“Technology gives us a lot of tools to secure the system, but at the end of the day, the level of security depends on the users,” said Sotiris Tzifas, a cybersecurity expert and chief executive of Trust-IT VIP Cyber Intelligence. “Even if you build the most secure system you can, if the user does something bad or something misguided or something they are not allowed to do, then the system is downgraded very quickly.” He pointed to the fact that some of the most damaging cyberattacks in recent history were caused by a confused insider clicking on a phishing link, rather than by a sophisticated hacker using the most advanced technology.

Tzifas said the Colonial Pipeline attack attack that forced the US company to shut down a key US East Coast pipeline in April was a good example of this. “It created a lot of buzz and cost a lot of money, but there was no real complexity, it wasn’t different to other ransomware attacks,” he said.

The Estonian government has been investing heavily into education and training programs in recent years. From awareness campaigns and workshops specifically targeting elderly citizens to “coding” lessons for kindergarteners, the government is making sure every Estonian has access to the training they need to keep the country’s IT systems secure.

People look at the visualisation during the Locked Shields, cyber defence exercise organized by the NATO Cooperative Cyber Defence Centre of Exellence in Tallinn.

It also wants its teenagers to know how to hack. “We are teaching defense, but you can’t learn defense if you don’t know how to hack,” Lorenz said. She is running educational camps where teenagers learn hacking within a secure environment. She doesn’t encourage her students to go on and try to hack companies or government bodies, but if they do, she is on hand to make sure they behave in an ethical way. “I help them to put it in a package and then we send it to the company and say, look, the students have found this vulnerability in your system,” she said.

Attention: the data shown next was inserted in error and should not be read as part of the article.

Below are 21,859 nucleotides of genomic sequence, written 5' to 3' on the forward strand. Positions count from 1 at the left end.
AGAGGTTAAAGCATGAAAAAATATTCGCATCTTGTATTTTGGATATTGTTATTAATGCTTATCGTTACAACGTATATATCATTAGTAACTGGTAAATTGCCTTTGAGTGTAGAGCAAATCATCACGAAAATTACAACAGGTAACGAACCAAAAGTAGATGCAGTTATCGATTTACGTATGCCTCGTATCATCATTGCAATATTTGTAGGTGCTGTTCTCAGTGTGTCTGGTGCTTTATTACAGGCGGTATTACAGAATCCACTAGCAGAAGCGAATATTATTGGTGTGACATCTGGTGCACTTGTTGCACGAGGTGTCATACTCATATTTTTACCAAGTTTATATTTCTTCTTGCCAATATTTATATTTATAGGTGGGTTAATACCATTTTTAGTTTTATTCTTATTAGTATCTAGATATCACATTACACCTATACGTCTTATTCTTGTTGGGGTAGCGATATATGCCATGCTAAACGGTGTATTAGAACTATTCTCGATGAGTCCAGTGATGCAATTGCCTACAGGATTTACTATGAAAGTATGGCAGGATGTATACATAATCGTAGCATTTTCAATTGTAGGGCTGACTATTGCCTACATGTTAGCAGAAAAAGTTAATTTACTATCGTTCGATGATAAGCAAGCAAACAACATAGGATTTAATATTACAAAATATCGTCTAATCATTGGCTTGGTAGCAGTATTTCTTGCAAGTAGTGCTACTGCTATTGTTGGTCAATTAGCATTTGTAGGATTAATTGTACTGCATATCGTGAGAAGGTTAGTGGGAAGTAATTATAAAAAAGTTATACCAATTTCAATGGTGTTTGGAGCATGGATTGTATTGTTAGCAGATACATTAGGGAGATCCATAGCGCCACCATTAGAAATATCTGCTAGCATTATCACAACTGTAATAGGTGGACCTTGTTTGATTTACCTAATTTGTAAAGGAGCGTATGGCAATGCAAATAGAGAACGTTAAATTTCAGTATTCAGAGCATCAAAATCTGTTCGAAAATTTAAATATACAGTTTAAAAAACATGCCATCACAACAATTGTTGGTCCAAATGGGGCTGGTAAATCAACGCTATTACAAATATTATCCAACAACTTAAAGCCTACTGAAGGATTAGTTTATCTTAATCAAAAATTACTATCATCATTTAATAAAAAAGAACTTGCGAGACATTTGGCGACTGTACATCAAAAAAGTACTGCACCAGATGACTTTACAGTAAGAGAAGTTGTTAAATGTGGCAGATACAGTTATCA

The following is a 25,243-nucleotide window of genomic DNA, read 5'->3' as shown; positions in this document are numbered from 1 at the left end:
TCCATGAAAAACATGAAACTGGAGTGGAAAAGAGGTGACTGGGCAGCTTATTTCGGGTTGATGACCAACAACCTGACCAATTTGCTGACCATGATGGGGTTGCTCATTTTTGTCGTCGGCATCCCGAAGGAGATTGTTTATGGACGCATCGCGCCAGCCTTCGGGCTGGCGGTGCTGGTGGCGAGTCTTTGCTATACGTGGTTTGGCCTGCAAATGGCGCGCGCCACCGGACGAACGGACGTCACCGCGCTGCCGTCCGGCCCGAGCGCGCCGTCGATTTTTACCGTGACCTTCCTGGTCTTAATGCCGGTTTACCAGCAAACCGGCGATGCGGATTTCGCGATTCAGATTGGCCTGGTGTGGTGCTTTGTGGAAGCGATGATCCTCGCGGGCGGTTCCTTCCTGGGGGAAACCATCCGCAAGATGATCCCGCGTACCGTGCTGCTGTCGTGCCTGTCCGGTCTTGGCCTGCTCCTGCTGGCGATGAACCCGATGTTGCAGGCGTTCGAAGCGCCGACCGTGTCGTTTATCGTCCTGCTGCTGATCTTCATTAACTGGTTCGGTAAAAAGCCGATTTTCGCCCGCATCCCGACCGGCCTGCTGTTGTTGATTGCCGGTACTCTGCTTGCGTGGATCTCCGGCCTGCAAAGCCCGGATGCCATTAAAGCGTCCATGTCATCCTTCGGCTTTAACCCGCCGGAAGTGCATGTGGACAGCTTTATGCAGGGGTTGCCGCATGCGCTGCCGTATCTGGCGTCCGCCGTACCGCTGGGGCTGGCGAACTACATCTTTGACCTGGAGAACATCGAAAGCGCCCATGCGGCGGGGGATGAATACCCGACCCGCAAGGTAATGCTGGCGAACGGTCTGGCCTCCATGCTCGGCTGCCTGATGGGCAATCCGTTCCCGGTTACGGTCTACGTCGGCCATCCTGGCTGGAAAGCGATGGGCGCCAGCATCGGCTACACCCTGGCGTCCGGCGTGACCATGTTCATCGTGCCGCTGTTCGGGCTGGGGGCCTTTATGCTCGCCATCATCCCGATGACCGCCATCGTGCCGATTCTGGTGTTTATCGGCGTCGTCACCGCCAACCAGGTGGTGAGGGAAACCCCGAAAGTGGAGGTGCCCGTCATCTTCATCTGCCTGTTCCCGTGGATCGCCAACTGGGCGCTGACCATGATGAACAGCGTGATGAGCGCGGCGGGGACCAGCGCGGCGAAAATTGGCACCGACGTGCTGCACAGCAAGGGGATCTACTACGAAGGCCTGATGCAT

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Lorenz is the mastermind behind many of Estonia’s educational programs that are designed to teach children about technology, but also to spot and nurture future technology leaders. “To get the talent you need the mass to choose the talents from, so we have training and competitions already for primary school children,” she said.

She says young kids are eager to learn about cybersecurity, if they feel like they are part of the solution. “They don’t really want to listen to the adults telling them what they should do, so we tell them that we need their help and ask them to help their parents or younger sister with security by doing an audit of all their gadgets and password, and show them how to do that so they learn the skills and feel empowered to take responsibility,” she said.

State-sponsored hacks on the rise

To understand what a country can do to secure its critical infrastructure, the government needs to understand the motivations of its potential attackers, Tzifas said. “There are government-sponsored hackers that are attacking, then you have the fraudsters trying to get an economic gain and then you have the ‘script kiddies’ or low level hackers who are trying to see whether they can do it,” he explained.

Some governments and companies encourage the last group to take a swing at their systems, offering prizes to those who are successful in hopes they will help them discover weaknesses they may not be aware of, he added.

There has been a large spike in state-sponsored attacks in the last few years, with governments using hacks to disrupt their adversaries.The US and the United Kingdom warned last year about a rise in state-backed cyberattacks against organizations involved in the coronavirus response.

That’s where international cooperation becomes crucial — and Estonia, a small country on the edge of the EU, is well aware of that.